Sweets. You can bring your friends from Japan sweets that are not available in Russia: candies based on black sugar, or even flavored with burger, cabbage, lamb, bitter radish, and other non-obvious foods.
Yukata . A casual lightweight kimono made of cotton. Yukata are sold in all souvenir stores, but if you want a quality kimono, it is better to go to a regular clothing store – there is a larger selection and higher quality fabric used.
Food Box . A bento is a ready-made lunch box consisting of rice, fish or meat, and vegetables. Bento boxes, made of varnished wood, appeared around 1600 and remain popular even today. Bentos have become popular all over the world and now the lacquered wood box is not only a nice souvenir, but also a useful item in the home.
Japanese knife . Another item that is sure to serve well in the kitchen is a traditional Japanese knife. There are two basic types of knives – honyaki knives are made from one type of material (high-hardened steel), but kasumi knives are made from two types of metal, just like real samurai swords. Do not forget that they can be carried only in luggage.
Katanas. As a gift for men from Japan, you can bring a replica of a samurai sword (katana). They come in miniatures and quite inexpensive – sold in almost every souvenir shop. If you want you can find a big sword with artistic engraving.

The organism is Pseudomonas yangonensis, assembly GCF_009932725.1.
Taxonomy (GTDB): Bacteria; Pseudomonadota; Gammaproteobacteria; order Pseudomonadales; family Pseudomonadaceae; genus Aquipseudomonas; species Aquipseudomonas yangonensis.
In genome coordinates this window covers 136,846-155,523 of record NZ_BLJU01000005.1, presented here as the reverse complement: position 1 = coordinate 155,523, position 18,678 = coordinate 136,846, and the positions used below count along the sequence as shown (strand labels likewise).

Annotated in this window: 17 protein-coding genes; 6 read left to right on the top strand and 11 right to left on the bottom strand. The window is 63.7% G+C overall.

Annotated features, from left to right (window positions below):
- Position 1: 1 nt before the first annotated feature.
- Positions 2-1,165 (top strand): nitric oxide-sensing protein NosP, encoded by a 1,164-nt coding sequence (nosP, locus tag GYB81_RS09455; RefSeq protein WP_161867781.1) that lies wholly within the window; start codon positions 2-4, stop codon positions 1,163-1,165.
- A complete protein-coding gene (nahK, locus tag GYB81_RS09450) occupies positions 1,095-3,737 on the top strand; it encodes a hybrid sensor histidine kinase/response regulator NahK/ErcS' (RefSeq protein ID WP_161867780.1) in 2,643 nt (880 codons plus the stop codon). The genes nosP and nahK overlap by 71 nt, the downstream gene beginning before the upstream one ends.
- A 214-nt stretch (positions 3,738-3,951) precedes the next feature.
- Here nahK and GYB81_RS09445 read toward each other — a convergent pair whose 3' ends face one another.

Cosmetics . Care and decorative cosmetics from Japanese manufacturers are known around the world. Local cosmetics often include extracts of mint, jasmine, green tea, rice, beans, as well as water from thermal springs and horse oil. Cosmetics in Japan can be purchased either in pharmacies or in specialized departments in shopping malls. The most popular face and body care brands are Shiseido, Rosette, Mujirushi and Kotoshina. Of decorative cosmetics products worth mentioning are Coffret D’or, KATE, MAQuillAGe and Canmake.
Japanese porcelain . There are about 18 kinds of Japanese porcelain, some of them are still made according to ancient techniques, others integrate modern technology and reproduce the Chinese analogues. The choice is enormous: it all depends on the purchase budget, design and size. A democratic souvenir in this category is sake cups.
Jewelry . It’s definitely worth bringing jewelry back from Japan. Pearls are especially good – you can get the best choice at Tasaki Gallery in Tokyo. Prices for designer jewelry in this store start at 60,000 yen.
Costume jewelry is also worth checking out. Especially good is the one made of medical (jewelry) steel.